Mandalas are often used in meditation and to symbolize our center, wholeness of self, the universe and its spiraling energies, and our connections to the community. They can also represent the search for our personal center.
In mathematics, a circle is defined by its center and would not exist without it. Mandala has also become a generic term for any plan, chart or geometric pattern which represents the cosmos metaphysically or symbolically: a microcosm of the universe from the human perspective. It is a pattern found in nature and seen in biology, geology, chemistry, physics and astronomy.
Examples of mandalas found in nature include sunflower, lotus flowers, (actually, most flowers), sun, earth, full moon, snowflake, spider web, and the spiraling inward and outward of a snail's shell. Mandalas are also found in art and architecture all over the world. A labyrinth is a type of mandala found in many cultures and used as a tool for centering. Traditionally, mandalas are geometric, but abstract, asymmetrical mandalas are becoming increasingly popular in the West.
Psychiatrist Carl Jung strongly believed in the therapy of painting and coloring mandalas to express ourselves and to find security in a center rather than becoming lost on the path of existence. Both Navajo Indians and Tibetan monks create sand mandalas to demonstrate the impermanence of life. According to the Dalai Lama, when the sand mandala is constructed, (a formal process which requires teams of five monks working 17 hour shifts and about four days to complete) something in the atmosphere changes and peace is created. It is thought that it creates a harmonic vibration with healing power. Art therapists and psychologists routinely observe that the circle plays a healing role in patients with life threatening diseases.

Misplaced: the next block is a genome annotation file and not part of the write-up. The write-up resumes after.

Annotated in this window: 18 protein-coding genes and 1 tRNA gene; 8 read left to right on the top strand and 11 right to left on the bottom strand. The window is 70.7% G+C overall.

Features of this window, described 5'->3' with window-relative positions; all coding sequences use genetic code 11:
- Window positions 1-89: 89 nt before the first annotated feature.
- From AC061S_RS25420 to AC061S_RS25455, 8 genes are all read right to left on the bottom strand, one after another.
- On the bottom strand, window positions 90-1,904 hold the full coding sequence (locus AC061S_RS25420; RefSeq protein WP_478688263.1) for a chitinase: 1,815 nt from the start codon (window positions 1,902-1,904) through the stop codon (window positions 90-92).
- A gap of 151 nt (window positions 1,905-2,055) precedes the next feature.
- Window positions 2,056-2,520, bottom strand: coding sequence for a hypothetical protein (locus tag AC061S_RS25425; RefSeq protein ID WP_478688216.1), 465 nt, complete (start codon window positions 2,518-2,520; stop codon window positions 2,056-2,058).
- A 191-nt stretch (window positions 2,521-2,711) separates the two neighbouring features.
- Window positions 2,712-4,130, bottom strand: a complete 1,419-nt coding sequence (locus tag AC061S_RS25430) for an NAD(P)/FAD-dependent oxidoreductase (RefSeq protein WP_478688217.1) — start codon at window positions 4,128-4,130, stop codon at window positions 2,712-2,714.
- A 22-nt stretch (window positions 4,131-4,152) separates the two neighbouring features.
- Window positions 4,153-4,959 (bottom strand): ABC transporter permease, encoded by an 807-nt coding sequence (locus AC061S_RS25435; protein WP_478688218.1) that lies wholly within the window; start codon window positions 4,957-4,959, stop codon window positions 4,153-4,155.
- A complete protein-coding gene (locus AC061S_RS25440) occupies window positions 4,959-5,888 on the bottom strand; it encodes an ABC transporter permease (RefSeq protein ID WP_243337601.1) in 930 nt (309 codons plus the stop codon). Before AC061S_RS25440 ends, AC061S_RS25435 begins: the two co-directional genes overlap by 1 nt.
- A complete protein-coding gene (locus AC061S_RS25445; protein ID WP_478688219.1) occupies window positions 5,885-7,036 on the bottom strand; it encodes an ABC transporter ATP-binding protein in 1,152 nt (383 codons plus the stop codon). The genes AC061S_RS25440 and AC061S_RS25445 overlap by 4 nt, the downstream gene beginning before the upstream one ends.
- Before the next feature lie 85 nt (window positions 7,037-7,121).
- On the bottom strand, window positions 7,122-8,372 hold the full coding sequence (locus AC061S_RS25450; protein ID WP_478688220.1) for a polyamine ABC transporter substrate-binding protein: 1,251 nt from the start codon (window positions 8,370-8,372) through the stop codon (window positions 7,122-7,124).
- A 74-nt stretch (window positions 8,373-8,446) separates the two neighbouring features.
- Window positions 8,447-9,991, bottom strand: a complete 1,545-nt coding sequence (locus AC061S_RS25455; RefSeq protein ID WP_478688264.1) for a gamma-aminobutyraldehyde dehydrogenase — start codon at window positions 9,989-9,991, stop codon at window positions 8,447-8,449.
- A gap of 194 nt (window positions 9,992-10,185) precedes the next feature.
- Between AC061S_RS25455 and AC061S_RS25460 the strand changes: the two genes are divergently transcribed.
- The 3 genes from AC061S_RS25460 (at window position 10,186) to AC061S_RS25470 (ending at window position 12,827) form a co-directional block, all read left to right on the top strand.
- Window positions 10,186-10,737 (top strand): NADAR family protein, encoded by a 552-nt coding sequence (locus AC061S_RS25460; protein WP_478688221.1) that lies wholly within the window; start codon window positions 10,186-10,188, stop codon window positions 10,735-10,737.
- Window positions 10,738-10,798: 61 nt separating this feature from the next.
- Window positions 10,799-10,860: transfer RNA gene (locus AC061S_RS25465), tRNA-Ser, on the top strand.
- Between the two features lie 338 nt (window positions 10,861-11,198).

I discovered mandalas simply because I had always just been drawn to them. I didn't know they were called mandalas, or that they had any significance for anyone other than for their aesthetic qualities. When I was a child, my grandparents brought me some coloring books of intricate geometric patterns and I spent hours coloring them, creating symmetric patterns with color. When my daughter was old enough, I searched for and found books like that for her to color, and she loved them! Of course, it was also an excuse for me to color again!!!
I got into quilting about eight years ago and continued to be attracted to these types of patterns that emanate from a center point. One day a couple of years ago, I was in a book store and was intrigued by a book with with a colorful, circular design on the cover. Its title included the word mandala. I opened it and saw that it contained interesting black and white designs, which could be colored or reproduced in larger form. The book explained where the particular designs came from and their significance, but I was mostly interested in their artistic value. I wanted to use them as a basis for quilt patterns.
Because I found designing and coloring mandalas to be fun and relaxing, I started to do some research on their significance. I was surprised to learn that the designs I admired had this much history and importance in so many cultures!